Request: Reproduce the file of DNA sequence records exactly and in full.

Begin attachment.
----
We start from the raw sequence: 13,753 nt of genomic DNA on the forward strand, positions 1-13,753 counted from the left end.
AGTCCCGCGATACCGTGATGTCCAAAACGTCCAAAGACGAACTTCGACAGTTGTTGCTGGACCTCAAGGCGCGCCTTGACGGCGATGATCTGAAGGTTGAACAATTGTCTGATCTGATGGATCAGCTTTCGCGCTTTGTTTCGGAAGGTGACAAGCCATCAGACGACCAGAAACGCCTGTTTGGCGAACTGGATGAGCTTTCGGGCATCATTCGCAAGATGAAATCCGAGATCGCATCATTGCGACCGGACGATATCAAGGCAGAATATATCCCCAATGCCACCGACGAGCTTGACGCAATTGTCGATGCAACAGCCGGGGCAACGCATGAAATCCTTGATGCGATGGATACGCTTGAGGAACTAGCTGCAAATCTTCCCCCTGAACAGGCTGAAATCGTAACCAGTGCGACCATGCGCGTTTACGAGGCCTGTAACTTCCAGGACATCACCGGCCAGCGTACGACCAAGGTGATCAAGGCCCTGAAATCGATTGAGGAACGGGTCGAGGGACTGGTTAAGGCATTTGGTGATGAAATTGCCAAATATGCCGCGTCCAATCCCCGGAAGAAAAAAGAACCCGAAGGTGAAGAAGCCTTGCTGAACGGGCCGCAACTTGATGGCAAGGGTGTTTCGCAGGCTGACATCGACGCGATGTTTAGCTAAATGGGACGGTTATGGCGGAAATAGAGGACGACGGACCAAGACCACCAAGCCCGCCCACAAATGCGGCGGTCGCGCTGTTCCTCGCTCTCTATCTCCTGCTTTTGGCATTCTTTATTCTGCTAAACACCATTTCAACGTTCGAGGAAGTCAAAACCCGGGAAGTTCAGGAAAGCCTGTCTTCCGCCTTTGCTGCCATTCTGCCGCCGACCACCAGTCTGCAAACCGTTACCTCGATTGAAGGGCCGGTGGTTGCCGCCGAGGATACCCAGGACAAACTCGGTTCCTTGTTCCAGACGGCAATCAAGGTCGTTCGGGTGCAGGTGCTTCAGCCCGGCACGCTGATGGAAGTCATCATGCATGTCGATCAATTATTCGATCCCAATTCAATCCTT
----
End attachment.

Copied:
We start from the raw sequence: 13,753 nt of genomic DNA on the forward strand, positions 1-13,753 counted from the left end.
AGTCCCGCGATACCGTGATGTCCAAAACGTCCAAAGACGAACTTCGACAGTTGTTGCTGGACCTCAAGGCGCGCCTTGACGGCGATGATCTGAAGGTTGAACAATTGTCTGATCTGATGGATCAGCTTTCGCGCTTTGTTTCGGAAGGTGACAAGCCATCAGACGACCAGAAACGCCTGTTTGGCGAACTGGATGAGCTTTCGGGCATCATTCGCAAGATGAAATCCGAGATCGCATCATTGCGACCGGACGATATCAAGGCAGAATATATCCCCAATGCCACCGACGAGCTTGACGCAATTGTCGATGCAACAGCCGGGGCAACGCATGAAATCCTTGATGCGATGGATACGCTTGAGGAACTAGCTGCAAATCTTCCCCCTGAACAGGCTGAAATCGTAACCAGTGCGACCATGCGCGTTTACGAGGCCTGTAACTTCCAGGACATCACCGGCCAGCGTACGACCAAGGTGATCAAGGCCCTGAAATCGATTGAGGAACGGGTCGAGGGACTGGTTAAGGCATTTGGTGATGAAATTGCCAAATATGCCGCGTCCAATCCCCGGAAGAAAAAAGAACCCGAAGGTGAAGAAGCCTTGCTGAACGGGCCGCAACTTGATGGCAAGGGTGTTTCGCAGGCTGACATCGACGCGATGTTTAGCTAAATGGGACGGTTATGGCGGAAATAGAGGACGACGGACCAAGACCACCAAGCCCGCCCACAAATGCGGCGGTCGCGCTGTTCCTCGCTCTCTATCTCCTGCTTTTGGCATTCTTTATTCTGCTAAACACCATTTCAACGTTCGAGGAAGTCAAAACCCGGGAAGTTCAGGAAAGCCTGTCTTCCGCCTTTGCTGCCATTCTGCCGCCGACCACCAGTCTGCAAACCGTTACCTCGATTGAAGGGCCGGTGGTTGCCGCCGAGGATACCCAGGACAAACTCGGTTCCTTGTTCCAGACGGCAATCAAGGTCGTTCGGGTGCAGGTGCTTCAGCCCGGCACGCTGATGGAAGTCATCATGCATGTCGATCAATTATTCGATCCCAATTCAATCCTT